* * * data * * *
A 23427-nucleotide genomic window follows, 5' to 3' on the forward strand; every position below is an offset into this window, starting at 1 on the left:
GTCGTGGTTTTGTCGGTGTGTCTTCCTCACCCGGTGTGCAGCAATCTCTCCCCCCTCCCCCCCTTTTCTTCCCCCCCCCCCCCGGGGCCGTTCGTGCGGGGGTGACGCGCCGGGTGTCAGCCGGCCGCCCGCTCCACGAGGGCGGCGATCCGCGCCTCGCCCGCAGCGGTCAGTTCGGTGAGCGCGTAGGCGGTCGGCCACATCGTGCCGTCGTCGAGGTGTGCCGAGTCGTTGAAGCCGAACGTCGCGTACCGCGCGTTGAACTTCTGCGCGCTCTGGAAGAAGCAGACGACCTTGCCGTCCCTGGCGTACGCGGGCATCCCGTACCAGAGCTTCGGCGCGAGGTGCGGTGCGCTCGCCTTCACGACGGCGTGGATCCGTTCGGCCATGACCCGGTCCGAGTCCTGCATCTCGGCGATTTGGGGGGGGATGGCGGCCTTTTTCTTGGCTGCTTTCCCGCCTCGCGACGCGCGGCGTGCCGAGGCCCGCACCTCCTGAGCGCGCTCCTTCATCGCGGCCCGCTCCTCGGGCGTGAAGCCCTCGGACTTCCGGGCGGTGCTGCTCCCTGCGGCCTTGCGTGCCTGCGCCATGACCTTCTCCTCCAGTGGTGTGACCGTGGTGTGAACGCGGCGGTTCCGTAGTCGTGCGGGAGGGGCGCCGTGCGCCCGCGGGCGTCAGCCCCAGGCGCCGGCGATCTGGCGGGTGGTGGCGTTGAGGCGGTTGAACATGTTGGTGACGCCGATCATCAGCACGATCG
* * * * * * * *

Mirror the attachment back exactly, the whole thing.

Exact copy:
A 23427-nucleotide genomic window follows, 5' to 3' on the forward strand; every position below is an offset into this window, starting at 1 on the left:
GTCGTGGTTTTGTCGGTGTGTCTTCCTCACCCGGTGTGCAGCAATCTCTCCCCCCTCCCCCCCTTTTCTTCCCCCCCCCCCCCGGGGCCGTTCGTGCGGGGGTGACGCGCCGGGTGTCAGCCGGCCGCCCGCTCCACGAGGGCGGCGATCCGCGCCTCGCCCGCAGCGGTCAGTTCGGTGAGCGCGTAGGCGGTCGGCCACATCGTGCCGTCGTCGAGGTGTGCCGAGTCGTTGAAGCCGAACGTCGCGTACCGCGCGTTGAACTTCTGCGCGCTCTGGAAGAAGCAGACGACCTTGCCGTCCCTGGCGTACGCGGGCATCCCGTACCAGAGCTTCGGCGCGAGGTGCGGTGCGCTCGCCTTCACGACGGCGTGGATCCGTTCGGCCATGACCCGGTCCGAGTCCTGCATCTCGGCGATTTGGGGGGGGATGGCGGCCTTTTTCTTGGCTGCTTTCCCGCCTCGCGACGCGCGGCGTGCCGAGGCCCGCACCTCCTGAGCGCGCTCCTTCATCGCGGCCCGCTCCTCGGGCGTGAAGCCCTCGGACTTCCGGGCGGTGCTGCTCCCTGCGGCCTTGCGTGCCTGCGCCATGACCTTCTCCTCCAGTGGTGTGACCGTGGTGTGAACGCGGCGGTTCCGTAGTCGTGCGGGAGGGGCGCCGTGCGCCCGCGGGCGTCAGCCCCAGGCGCCGGCGATCTGGCGGGTGGTGGCGTTGAGGCGGTTGAACATGTTGGTGACGCCGATCATCAGCACGATCG